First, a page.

Kathmandu, May 16
Federation of Nepali Journalists that has been protesting against the Media Council Bill, is staging a sit-in protest in front of the Federal Parliament in Kathmandu, and is holding a massive demonstration in all 77 district headquarters, tomorrow.
The FNJ says provisions of the bill are aimed at placing government’s control on Nepal Media Council and curtailing press freedom.
The FNJ stated it decided to intensify its agitation after the government turned a deaf ear to its demand of withdrawing the bill from the Parliament, and revising it in consultation with all stakeholders.
“The government has not bothered to consult us regarding the bill even after a week of our agitation, despite the fact that almost all media outlets are consistently raising the issue,” FNJ President Govinda Acharya told THT. “That’s why we are taking to the streets from tomorrow to claim the rights guaranteed by the constitution.”
The government has come under fire from all quarters, including the National Human Rights Commission, civil society and the opposition parties; Nepali Congress and Rastriya Janata Party-Nepal, after it registered – Media Council Bill, National Human Rights Commission Bill, and National Security Bill- in the Parliament.
The main opposition NC has already demanded a withdrawal of the bills stating that they contradicted with the constitution. It threatened the government of mobilising its strength in the Parliament and the street if the it passed the bills without an amendment.
The RJP-N has also put forth a similar demand, stating that the government registered the bills with malicious intention and that it would lead the country towards authoritarianism. “This is against the constitution and democratic norms and principles,” RJP-N Presidium Member Rajendra Mahato told THT. “If the government does not withdraw the bills immediately, we will launch struggles from the Parliament and the street.”
The bill regarding constitution of the Media Council has proposed to impose a fine of up to Rs 1 million on media outlets, editors, publishers and journalists if they are found guilty of damaging someone’s reputation.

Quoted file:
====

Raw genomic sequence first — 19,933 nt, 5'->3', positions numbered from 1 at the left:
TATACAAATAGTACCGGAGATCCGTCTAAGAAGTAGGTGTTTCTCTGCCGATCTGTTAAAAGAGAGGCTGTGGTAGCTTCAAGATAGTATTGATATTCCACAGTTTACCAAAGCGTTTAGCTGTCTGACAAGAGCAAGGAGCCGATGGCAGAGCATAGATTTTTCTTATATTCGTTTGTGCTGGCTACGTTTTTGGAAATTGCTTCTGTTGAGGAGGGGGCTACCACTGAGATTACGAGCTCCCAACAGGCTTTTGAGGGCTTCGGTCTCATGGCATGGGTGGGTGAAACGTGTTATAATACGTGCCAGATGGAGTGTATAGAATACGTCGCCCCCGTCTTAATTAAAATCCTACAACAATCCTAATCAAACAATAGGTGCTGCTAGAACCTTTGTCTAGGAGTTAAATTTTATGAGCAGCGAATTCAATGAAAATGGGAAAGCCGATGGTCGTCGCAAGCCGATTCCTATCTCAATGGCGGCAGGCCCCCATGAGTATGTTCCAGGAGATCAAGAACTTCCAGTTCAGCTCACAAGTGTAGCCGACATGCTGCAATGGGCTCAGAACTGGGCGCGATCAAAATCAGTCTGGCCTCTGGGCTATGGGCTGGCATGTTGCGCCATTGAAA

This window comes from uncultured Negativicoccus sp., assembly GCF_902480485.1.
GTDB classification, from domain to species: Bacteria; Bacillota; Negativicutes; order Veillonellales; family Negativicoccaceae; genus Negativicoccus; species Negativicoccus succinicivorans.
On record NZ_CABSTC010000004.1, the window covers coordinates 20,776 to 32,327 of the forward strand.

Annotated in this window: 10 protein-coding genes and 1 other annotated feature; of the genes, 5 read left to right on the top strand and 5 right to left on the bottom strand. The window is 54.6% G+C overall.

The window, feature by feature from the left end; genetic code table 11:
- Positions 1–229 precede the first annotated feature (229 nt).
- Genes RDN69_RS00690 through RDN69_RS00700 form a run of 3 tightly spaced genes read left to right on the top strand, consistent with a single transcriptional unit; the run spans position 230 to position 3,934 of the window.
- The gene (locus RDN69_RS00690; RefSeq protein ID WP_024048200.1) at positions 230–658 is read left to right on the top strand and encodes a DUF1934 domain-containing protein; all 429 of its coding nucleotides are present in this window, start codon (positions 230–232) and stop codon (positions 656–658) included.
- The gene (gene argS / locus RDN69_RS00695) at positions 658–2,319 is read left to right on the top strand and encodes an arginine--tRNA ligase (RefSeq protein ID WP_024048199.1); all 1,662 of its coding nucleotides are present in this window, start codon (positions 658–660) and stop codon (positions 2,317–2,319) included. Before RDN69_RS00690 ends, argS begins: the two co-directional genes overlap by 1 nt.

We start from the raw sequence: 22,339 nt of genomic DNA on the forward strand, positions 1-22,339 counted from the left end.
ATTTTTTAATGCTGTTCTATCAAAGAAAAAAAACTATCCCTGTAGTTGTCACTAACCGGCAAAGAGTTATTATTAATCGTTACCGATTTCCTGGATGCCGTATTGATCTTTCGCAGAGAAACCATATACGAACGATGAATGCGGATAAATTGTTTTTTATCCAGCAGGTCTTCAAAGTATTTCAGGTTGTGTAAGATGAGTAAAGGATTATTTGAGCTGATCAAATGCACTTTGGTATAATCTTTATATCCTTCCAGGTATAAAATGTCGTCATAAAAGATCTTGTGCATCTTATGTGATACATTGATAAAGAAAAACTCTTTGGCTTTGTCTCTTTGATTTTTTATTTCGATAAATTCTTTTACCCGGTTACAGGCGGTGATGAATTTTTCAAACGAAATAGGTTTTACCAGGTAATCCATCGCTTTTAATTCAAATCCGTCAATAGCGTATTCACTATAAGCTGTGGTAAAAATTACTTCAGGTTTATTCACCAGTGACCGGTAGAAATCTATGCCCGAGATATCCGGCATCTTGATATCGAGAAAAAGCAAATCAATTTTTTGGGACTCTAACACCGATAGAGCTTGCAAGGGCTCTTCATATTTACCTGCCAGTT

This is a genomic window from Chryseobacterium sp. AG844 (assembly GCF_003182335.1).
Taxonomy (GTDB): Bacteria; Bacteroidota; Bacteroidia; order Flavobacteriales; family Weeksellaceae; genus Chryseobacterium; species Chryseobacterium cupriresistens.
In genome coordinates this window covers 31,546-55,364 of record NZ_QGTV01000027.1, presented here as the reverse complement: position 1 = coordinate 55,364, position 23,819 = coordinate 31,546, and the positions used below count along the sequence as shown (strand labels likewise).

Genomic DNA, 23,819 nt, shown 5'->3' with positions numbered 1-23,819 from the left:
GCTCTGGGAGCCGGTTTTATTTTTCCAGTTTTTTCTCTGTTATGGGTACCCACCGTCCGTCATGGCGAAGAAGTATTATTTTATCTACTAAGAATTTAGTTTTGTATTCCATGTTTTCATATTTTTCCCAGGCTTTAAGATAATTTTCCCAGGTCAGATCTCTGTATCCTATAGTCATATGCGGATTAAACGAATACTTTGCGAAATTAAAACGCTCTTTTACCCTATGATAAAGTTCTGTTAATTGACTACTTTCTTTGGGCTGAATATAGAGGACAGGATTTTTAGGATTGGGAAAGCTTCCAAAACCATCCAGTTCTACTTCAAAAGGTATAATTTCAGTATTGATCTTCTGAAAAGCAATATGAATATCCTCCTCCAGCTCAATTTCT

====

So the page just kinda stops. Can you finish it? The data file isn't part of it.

It also proposes punishment for violating the code of conduct which includes suspending press pass of mediapersons and downgrading the classification of print media outlets.
The bill also proposes to form a committee under a government secretary to recommend the chairperson of Nepal Media Council, which stakeholders say will relegate the Nepal Media Council to a branch of the Ministry of Communications and Information Technology.
The bill to amend the National Human Rights Commission Act, proposes to grant more discretionary power to the Attorney General on the prosecution of human rights violators.
The bill proposes that the NHRC should make recommendations for filing court cases to the Office of the Attorney General. The bill states if the AG tells the NHRC to conduct further probe in certain cases, the latter should comply with the order. The bill also states the AG will have the authority to take a final call on filing cases against alleged human rights violators after analysing additional evidences submitted by the NHRC. It has removed the words ‘autonomous’ and ‘independent’ from the preamble of the NHRC Act.
As far as the Security Council Bill is concerned, it has put in place a provision allowing the prime minister to mobilise the army at his own discretion.
The bill provisions that the National Security Council chairman (the prime minister) can mobilise army if the council fails to meet due to some unforeseen circumstances.
Stakeholders say the three bills, if enacted as laws without amendment, would curtail freedom of expression and press, undermine human rights and weaken civil rights.
A version of this article appears in print on May 17, 2019 of The Himalayan Times.